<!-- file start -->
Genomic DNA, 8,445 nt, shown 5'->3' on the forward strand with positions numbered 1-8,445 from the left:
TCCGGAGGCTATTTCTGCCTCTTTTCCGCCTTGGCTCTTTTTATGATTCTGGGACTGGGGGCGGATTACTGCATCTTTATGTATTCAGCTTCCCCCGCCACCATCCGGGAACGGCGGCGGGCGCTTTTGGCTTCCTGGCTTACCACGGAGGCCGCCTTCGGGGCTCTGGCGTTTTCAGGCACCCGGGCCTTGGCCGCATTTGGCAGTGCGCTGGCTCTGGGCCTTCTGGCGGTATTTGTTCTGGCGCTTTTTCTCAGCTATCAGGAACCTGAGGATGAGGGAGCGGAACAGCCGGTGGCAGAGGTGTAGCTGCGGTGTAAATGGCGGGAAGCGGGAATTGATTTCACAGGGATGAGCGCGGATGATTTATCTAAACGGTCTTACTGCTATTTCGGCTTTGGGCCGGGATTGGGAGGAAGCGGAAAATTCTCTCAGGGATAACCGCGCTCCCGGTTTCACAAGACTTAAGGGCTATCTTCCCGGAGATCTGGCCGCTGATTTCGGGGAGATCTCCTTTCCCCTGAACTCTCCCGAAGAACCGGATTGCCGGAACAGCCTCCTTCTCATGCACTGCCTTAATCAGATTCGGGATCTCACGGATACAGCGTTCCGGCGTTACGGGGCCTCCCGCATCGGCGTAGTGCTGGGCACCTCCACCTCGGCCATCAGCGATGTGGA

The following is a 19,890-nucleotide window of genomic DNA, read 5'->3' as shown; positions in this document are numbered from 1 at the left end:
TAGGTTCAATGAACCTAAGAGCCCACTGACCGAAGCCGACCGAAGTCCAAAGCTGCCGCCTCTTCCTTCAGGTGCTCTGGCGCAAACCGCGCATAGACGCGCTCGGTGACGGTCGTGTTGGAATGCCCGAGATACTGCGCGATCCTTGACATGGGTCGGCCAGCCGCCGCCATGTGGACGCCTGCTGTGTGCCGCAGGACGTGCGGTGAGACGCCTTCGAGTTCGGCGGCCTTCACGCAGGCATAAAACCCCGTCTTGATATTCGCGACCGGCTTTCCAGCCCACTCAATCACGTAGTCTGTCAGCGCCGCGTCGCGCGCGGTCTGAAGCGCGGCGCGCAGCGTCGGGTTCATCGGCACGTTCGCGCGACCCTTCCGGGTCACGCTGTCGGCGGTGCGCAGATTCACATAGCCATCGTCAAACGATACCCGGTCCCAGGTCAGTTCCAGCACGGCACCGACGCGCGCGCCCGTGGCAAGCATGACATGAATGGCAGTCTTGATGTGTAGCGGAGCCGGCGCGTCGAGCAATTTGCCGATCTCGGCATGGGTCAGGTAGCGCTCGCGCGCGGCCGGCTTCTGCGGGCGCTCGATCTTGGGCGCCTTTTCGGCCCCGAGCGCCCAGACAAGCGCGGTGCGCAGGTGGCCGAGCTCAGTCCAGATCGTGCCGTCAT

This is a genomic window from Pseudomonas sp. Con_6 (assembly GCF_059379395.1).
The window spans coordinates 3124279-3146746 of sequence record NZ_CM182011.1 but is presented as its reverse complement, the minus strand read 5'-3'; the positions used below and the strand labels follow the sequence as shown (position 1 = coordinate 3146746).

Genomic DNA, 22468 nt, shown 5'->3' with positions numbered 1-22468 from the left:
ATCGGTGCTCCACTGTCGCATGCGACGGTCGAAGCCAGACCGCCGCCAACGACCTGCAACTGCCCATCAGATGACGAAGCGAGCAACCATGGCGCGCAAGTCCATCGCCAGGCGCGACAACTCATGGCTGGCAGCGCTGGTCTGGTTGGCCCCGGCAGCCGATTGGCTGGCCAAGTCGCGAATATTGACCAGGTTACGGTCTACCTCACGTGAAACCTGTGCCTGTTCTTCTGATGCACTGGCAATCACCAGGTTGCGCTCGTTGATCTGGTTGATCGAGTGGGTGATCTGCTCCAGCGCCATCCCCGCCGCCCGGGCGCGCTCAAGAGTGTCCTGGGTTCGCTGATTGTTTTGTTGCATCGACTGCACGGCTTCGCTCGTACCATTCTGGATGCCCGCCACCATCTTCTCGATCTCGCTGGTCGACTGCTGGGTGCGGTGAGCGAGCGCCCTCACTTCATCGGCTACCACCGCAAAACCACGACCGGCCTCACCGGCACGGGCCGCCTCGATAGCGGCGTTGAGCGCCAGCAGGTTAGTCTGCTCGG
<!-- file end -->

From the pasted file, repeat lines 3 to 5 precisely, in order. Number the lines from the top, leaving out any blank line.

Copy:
The following is a 19,890-nucleotide window of genomic DNA, read 5'->3' as shown; positions in this document are numbered from 1 at the left end:
TAGGTTCAATGAACCTAAGAGCCCACTGACCGAAGCCGACCGAAGTCCAAAGCTGCCGCCTCTTCCTTCAGGTGCTCTGGCGCAAACCGCGCATAGACGCGCTCGGTGACGGTCGTGTTGGAATGCCCGAGATACTGCGCGATCCTTGACATGGGTCGGCCAGCCGCCGCCATGTGGACGCCTGCTGTGTGCCGCAGGACGTGCGGTGAGACGCCTTCGAGTTCGGCGGCCTTCACGCAGGCATAAAACCCCGTCTTGATATTCGCGACCGGCTTTCCAGCCCACTCAATCACGTAGTCTGTCAGCGCCGCGTCGCGCGCGGTCTGAAGCGCGGCGCGCAGCGTCGGGTTCATCGGCACGTTCGCGCGACCCTTCCGGGTCACGCTGTCGGCGGTGCGCAGATTCACATAGCCATCGTCAAACGATACCCGGTCCCAGGTCAGTTCCAGCACGGCACCGACGCGCGCGCCCGTGGCAAGCATGACATGAATGGCAGTCTTGATGTGTAGCGGAGCCGGCGCGTCGAGCAATTTGCCGATCTCGGCATGGGTCAGGTAGCGCTCGCGCGCGGCCGGCTTCTGCGGGCGCTCGATCTTGGGCGCCTTTTCGGCCCCGAGCGCCCAGACAAGCGCGGTGCGCAGGTGGCCGAGCTCAGTCCAGATCGTGCCGTCAT

This is a genomic window from Pseudomonas sp. Con_6 (assembly GCF_059379395.1).